BY CHUCK CURLEY
FOUNTAIN SPRINGS —Starting with a shout every few seconds to release the targets, gunshots echo through the woods surrounding the Ashland Gun and Country Club.
Pieces of clay, pelted by shotgun pellets, spin to the ground.
It was another trapshooting practice round for North Schuylkill senior Tyler Brown, who was spending another day honing his craft during his school’s hiatus in the ongoing coronavirus epidemic.
“You’ve got to be dedicated to it. Some people come out and shoot once a week, and they’re not the greatest,” Brown said. “They’ll ask me, ‘Why am I not the greatest?’ I’m like, ‘There is a football team that practices one day a week. How good are they going to be compared to a football team that practices every day of the week? Who’s going to win that game? The football team that practices every day of the week, obviously.’ ”
With a long list of honors acquired during summers traveling to amateur shoots in several states, Brown has become skilled enough at trapshooting that he has received an athletic scholarship.
He will extend his shooting career at Hastings College, an NAIA school located 2.5 hours west of Omaha in southcentral Nebraska.
“At first, before I contacted any coaches, I thought I’d stay in PA and go to school and keep shooting in the summers,’’ Brown said. “Then, when I started thinking about it more and the (college) coaches contacted me, I said, ‘You know what? This is what I’ll do in college. I’ll go out and shoot.’ ”
Until this latest turn in his trapshooting career, Brown has been a member of shooting clubs at both North Schuylkill and Williams Valley high schools. North Schuylkill conducts its club under the AIM (Academics, Integrity, Marksmanship) program, while Williams Valley welcomed Brown into its Scholastic Clay Target Program.
Brown credits Williams Valley club advisor Ryan Ramsay with teaching him much about a sport that Brown began after a question from his father, Gary, in 2014.
“Me and my dad, we like hunting and fishing,” Brown said. “So, we’re shooting guns and he’s like, ‘Do you want to go and try it?’ I’m like, ‘All right, I’ll try it.’ I did pretty good, so I kept doing it,” Tyler said.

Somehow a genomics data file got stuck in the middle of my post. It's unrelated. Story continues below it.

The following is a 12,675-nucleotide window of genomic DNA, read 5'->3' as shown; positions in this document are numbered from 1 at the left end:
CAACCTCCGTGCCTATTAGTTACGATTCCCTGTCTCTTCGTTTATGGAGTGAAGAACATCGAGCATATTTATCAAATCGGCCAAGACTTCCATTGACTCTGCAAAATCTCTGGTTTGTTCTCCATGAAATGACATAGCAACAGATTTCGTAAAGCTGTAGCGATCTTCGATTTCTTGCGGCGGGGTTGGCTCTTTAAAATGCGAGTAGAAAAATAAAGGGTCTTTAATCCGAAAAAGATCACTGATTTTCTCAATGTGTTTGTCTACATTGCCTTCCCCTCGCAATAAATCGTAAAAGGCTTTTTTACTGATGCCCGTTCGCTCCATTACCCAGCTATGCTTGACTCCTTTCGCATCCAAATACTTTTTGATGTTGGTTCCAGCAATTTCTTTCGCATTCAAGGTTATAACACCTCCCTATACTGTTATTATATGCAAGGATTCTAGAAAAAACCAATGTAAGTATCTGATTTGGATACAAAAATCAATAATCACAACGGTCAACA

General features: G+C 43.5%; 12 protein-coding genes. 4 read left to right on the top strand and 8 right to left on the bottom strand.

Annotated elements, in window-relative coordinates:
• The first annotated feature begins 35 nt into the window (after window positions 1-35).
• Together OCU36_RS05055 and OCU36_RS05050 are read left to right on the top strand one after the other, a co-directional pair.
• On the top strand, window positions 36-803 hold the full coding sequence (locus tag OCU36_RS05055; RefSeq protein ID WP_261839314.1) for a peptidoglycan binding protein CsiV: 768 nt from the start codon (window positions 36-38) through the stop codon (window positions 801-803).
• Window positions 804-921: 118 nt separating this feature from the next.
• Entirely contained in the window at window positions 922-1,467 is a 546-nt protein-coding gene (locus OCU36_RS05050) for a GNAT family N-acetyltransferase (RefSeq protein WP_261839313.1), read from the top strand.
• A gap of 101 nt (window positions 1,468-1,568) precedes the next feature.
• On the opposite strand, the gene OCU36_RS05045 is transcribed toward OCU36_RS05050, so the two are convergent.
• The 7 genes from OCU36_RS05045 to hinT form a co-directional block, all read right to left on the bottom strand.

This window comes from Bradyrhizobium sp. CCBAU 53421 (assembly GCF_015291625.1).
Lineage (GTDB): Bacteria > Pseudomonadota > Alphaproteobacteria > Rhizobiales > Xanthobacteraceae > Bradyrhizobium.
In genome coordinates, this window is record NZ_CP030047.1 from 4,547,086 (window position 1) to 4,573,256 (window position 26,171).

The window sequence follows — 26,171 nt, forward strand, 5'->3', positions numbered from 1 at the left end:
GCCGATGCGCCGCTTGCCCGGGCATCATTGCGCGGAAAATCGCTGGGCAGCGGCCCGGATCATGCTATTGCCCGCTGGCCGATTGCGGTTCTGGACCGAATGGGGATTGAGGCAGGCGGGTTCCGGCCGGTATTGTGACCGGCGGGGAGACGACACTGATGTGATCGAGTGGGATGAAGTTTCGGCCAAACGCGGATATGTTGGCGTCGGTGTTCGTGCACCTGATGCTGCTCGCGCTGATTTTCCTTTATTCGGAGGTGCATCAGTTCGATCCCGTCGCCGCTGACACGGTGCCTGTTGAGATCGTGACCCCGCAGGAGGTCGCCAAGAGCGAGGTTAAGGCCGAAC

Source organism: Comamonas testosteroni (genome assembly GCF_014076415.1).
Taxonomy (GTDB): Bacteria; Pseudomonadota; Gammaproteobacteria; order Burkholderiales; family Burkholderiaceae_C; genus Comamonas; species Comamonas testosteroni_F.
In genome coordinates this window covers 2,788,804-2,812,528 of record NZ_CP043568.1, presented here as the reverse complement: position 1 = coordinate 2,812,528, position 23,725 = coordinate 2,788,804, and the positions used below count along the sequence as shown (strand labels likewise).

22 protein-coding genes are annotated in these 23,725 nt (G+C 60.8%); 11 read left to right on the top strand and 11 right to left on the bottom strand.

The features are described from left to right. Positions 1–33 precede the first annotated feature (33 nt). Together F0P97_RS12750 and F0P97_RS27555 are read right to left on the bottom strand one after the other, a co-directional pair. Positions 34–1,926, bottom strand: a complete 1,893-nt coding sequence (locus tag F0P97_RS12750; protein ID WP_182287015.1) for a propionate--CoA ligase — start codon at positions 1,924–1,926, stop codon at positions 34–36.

That first attempt occurred at a youth shoot at Ashland Gun and Country Club, a member of the Pennsylvania Trapshooting Hall of Fame that has been in operation for 104 years.
Tyler said he hit 21-of-25 targets in his trapshooting debut.
“Then the next time I went out and I did pretty bad, but whatever,” he said.
By then, he was already hooked onto a sport that has eventually taken him to events throughout the Mid-Atlantic region. He has earned both All-State and All-America honors, including a berth on an all-Pennsylvania team that competed in Ohio. His teammate on that squad included Otto-Eldred graduate Corre Smith, a freshman at Hastings this year.
“Especially going all the way out to Nebraska, it’s nice to know somebody out there,” Brown said.
Brown also has since learned to shoot singles, doubles (taking down two targets flying simultaneously) and handicap, which requires him to stand at an extended distance to shoot at targets.
He has attempted other shooting disciplines, such as skeet, in which targets soar from side to side instead of away from the shooter, and sporting clays, in which targets fly in various directions.
Brown said he will get a strong dose of all disciplines at Hastings. It won the recruiting battle for Brown against Midland University in Nebraska and Lindenwood University in Missouri.
“I’ve shot sporting clays and skeet before, but out there, I’ll be shooting that more than I ever have in the past,” he said of Hastings. “I’ll be focused on all three instead of just one.”
In addition, Brown said he gets the opportunity to try virtual trapshooting, a computer-animated training program conducted indoors during the winter months.
Brown will get to use his own Browning .12-gauge shotgun, which features interchangeable single and double barrels. It’s expensive, but cheap compared to those at major shoots he has attended.
Nodding to his shotgun, Brown said, “That gun was $4,500, but you go up to a shoot at Elysburg and you’ll see a gun that’s $65,000. That’s more than a house, and I’m like, ‘I don’t even want to touch that thing.’ ”
Brown said he is also anxious to try hunting and fishing in Nebraska and hopes to study wildlife biology. He considers it an extension of his outdoors experiences.
“When you’re hunting for deer, you’re always studying how the animals move,” he said. “I also like our environmental sciences classes at school. They’re a lot of fun.”
Brown is hoping his Hastings experience can lead to a career in the outdoors — and perhaps greater success as a trapshooter after competing for Hastings coaches Jeffrey Proctor and Miles Doyle.
“I’d like to be a singles world champion,” he said. “It would be awesome to have that.”
That may be far into the future. For now, there are the practices at Ashland Gun and Country Club and the expectation of shooting in a vastly different place than Fountain Springs.
“I expect to learn a lot. I know a good bit about trapshooting, but there’s obviously a lot of stuff that I don’t know, and my coach will help me with that in college,” he said. “I’m eager to learn a lot about skeet and sporting clays shooting. There’s a lot I don’t know about that. I haven’t been in the world of that much.”
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